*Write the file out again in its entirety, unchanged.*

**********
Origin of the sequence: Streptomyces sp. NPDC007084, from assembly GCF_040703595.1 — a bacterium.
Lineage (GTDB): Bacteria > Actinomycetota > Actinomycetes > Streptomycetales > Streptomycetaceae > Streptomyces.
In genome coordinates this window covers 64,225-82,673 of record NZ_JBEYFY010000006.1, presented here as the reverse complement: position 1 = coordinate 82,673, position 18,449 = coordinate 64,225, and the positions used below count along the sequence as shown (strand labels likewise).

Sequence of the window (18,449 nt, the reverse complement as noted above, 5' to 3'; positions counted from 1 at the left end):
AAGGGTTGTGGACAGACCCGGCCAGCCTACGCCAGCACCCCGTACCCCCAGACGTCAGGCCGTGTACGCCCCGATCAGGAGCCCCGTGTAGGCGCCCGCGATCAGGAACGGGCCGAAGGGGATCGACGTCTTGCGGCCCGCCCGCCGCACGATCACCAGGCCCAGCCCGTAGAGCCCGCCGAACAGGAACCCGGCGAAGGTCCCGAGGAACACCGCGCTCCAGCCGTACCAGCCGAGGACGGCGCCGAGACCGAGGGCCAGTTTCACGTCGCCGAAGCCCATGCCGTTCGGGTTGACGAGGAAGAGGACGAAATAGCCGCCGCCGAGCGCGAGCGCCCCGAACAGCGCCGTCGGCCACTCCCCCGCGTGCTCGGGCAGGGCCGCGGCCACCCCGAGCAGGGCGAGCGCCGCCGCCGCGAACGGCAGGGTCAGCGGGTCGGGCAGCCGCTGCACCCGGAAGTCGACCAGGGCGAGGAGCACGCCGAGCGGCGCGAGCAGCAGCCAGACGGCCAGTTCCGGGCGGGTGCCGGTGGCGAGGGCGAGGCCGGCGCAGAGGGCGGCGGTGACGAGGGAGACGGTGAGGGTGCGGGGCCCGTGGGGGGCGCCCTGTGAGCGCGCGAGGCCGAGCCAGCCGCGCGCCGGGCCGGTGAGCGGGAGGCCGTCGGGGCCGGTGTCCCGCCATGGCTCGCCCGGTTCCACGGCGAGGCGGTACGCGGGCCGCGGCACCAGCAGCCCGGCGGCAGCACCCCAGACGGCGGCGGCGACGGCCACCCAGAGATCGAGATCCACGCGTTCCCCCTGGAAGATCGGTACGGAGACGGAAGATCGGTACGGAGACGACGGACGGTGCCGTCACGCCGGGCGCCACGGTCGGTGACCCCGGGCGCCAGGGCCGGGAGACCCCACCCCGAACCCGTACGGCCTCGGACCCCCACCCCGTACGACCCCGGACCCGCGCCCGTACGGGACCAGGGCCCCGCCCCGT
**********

Origin of the sequence: Streptomyces sp. NPDC007084, from assembly GCF_040703595.1 — a bacterium.
Lineage (GTDB): Bacteria > Actinomycetota > Actinomycetes > Streptomycetales > Streptomycetaceae > Streptomyces.
In genome coordinates this window covers 64,225-82,673 of record NZ_JBEYFY010000006.1, presented here as the reverse complement: position 1 = coordinate 82,673, position 18,449 = coordinate 64,225, and the positions used below count along the sequence as shown (strand labels likewise).

Sequence of the window (18,449 nt, the reverse complement as noted above, 5' to 3'; positions counted from 1 at the left end):
AAGGGTTGTGGACAGACCCGGCCAGCCTACGCCAGCACCCCGTACCCCCAGACGTCAGGCCGTGTACGCCCCGATCAGGAGCCCCGTGTAGGCGCCCGCGATCAGGAACGGGCCGAAGGGGATCGACGTCTTGCGGCCCGCCCGCCGCACGATCACCAGGCCCAGCCCGTAGAGCCCGCCGAACAGGAACCCGGCGAAGGTCCCGAGGAACACCGCGCTCCAGCCGTACCAGCCGAGGACGGCGCCGAGACCGAGGGCCAGTTTCACGTCGCCGAAGCCCATGCCGTTCGGGTTGACGAGGAAGAGGACGAAATAGCCGCCGCCGAGCGCGAGCGCCCCGAACAGCGCCGTCGGCCACTCCCCCGCGTGCTCGGGCAGGGCCGCGGCCACCCCGAGCAGGGCGAGCGCCGCCGCCGCGAACGGCAGGGTCAGCGGGTCGGGCAGCCGCTGCACCCGGAAGTCGACCAGGGCGAGGAGCACGCCGAGCGGCGCGAGCAGCAGCCAGACGGCCAGTTCCGGGCGGGTGCCGGTGGCGAGGGCGAGGCCGGCGCAGAGGGCGGCGGTGACGAGGGAGACGGTGAGGGTGCGGGGCCCGTGGGGGGCGCCCTGTGAGCGCGCGAGGCCGAGCCAGCCGCGCGCCGGGCCGGTGAGCGGGAGGCCGTCGGGGCCGGTGTCCCGCCATGGCTCGCCCGGTTCCACGGCGAGGCGGTACGCGGGCCGCGGCACCAGCAGCCCGGCGGCAGCACCCCAGACGGCGGCGGCGACGGCCACCCAGAGATCGAGATCCACGCGTTCCCCCTGGAAGATCGGTACGGAGACGGAAGATCGGTACGGAGACGACGGACGGTGCCGTCACGCCGGGCGCCACGGTCGGTGACCCCGGGCGCCAGGGCCGGGAGACCCCACCCCGAACCCGTACGGCCTCGGACCCCCACCCCGTACGACCCCGGACCCGCGCCCGTACGGGACCAGGGCCCCGCCCCGT